Caterpillar or Butterfly? Navigating Transitions

Transitions are an inevitable part of life… particularly in the Navy.   We may have joined the Navy in part for the opportunity to see new places and do new things.  But, as Captain Richard Rahe, USN, discovered as he helped develop the Holmes and Rahe Stress Scale back in 1967, changes (even good ones) cause stress.  Remember your or your family member’s first months in the Navy?  Even though it was a new opportunity and presented maybe a new beginning for better things in life, it was still a challenge and probably stressful

Small transitions may include changes of command or supervisor.  Bigger transitions include Permanent Change of Station (PCS) moves and return from deployment. One of the most significant transitions may be that of separation or retirement from service. Transitions require us to adapt to new circumstances and at the same time may interfere with our usual strategies for navigating stress.   Sometimes we leave friends and those people we have come to trust, old routines of exercise and relaxation are interrupted, and some of the support mechanisms that gave us confidence when we faced day to day challenges (kid’s pediatrician, the honest mechanic, etc.) are no longer available.

Change always presents new opportunities when we are prepared to take them.  On a practical note, the Fleet and Family Service Center and the Veterans Administration offer programs to help prepare us for moves, separation and retirement.  Many families who attend remark afterward that they wish they had taken advantage of these classes and services even sooner.   In the midst of transition, make an extra effort to reduce stress for you and your loved ones by hanging on to some routines, taking time to relax, and tackling transition tasks “one bite at a time.”  Make every effort to stay in contact with family and friends.  If you find yourself feeling overwhelmed, worrying about all the changes in front of you, try to stop and “be in the present” by focusing on the sensations (sights, sounds, smells, etc.) around you and then on the task at hand.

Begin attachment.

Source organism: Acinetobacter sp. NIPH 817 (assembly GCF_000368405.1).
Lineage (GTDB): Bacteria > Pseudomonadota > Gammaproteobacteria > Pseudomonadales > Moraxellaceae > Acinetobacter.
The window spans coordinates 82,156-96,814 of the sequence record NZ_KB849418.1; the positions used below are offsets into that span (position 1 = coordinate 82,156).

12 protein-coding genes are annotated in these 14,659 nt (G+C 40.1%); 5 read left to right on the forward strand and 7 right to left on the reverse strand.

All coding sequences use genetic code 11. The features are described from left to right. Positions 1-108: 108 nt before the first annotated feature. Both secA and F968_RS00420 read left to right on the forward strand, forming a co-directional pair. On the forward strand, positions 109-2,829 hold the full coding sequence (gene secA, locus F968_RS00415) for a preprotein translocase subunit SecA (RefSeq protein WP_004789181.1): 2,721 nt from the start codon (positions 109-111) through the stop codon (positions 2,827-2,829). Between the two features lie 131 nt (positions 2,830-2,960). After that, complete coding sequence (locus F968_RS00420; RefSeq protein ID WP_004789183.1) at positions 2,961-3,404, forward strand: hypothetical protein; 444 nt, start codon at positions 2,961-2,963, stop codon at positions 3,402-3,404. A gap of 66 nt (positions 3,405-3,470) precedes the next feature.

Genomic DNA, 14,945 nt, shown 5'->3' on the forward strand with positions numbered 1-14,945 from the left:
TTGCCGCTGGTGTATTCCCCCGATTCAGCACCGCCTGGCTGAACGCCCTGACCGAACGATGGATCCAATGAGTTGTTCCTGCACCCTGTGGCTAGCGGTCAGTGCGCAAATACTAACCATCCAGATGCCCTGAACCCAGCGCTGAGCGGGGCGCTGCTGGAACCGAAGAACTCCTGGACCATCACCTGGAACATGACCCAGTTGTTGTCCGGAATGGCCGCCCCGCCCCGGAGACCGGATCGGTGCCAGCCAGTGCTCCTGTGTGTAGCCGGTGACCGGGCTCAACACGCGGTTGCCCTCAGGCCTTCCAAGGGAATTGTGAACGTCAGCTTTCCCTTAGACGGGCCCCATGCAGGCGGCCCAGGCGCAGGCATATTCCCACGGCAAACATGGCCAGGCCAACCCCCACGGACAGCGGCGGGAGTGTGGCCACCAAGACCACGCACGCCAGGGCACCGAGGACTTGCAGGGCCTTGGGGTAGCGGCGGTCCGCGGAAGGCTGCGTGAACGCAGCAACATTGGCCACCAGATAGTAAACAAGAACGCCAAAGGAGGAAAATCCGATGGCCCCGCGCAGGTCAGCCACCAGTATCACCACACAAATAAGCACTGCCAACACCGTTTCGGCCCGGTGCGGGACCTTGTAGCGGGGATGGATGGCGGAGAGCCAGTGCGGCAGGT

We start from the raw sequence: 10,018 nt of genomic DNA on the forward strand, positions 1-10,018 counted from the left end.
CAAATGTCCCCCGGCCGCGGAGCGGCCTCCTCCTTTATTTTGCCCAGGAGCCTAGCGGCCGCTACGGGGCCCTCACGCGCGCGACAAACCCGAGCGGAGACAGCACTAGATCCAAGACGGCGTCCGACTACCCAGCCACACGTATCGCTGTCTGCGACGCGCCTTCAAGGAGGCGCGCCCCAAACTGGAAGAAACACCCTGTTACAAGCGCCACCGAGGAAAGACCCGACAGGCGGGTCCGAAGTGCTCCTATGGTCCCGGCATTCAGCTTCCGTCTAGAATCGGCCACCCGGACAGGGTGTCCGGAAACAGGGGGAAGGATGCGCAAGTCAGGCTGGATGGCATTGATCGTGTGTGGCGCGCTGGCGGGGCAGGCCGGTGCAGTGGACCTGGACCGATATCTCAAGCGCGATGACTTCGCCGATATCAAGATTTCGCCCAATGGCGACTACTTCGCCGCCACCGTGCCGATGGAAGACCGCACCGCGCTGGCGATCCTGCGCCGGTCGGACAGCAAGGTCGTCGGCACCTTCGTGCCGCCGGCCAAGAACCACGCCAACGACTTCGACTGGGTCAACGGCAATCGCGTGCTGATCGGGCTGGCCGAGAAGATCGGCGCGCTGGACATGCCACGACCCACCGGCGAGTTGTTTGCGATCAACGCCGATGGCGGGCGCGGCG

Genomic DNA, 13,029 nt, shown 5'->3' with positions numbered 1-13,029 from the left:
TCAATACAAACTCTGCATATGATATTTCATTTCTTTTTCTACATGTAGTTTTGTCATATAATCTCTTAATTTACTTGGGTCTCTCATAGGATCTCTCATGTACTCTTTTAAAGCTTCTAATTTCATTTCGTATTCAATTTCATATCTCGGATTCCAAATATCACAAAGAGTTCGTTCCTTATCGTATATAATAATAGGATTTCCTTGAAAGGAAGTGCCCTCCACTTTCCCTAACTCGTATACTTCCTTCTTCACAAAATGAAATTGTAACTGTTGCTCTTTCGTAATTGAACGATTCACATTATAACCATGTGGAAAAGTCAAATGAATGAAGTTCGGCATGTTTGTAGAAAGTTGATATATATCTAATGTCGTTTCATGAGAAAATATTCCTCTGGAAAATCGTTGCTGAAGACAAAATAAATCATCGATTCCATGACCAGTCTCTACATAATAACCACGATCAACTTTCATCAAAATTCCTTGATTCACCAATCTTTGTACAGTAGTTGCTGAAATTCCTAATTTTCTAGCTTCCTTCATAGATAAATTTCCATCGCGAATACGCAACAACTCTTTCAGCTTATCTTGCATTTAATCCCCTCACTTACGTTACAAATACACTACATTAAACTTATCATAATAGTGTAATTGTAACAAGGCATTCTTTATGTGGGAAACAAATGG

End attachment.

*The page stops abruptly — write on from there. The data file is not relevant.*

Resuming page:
Transitions can be stressful, but also a time for new beginnings.  Learn how to make the most of yours.

“What the caterpillar calls the end of the world, the master calls a butterfly.”  Richard Bach

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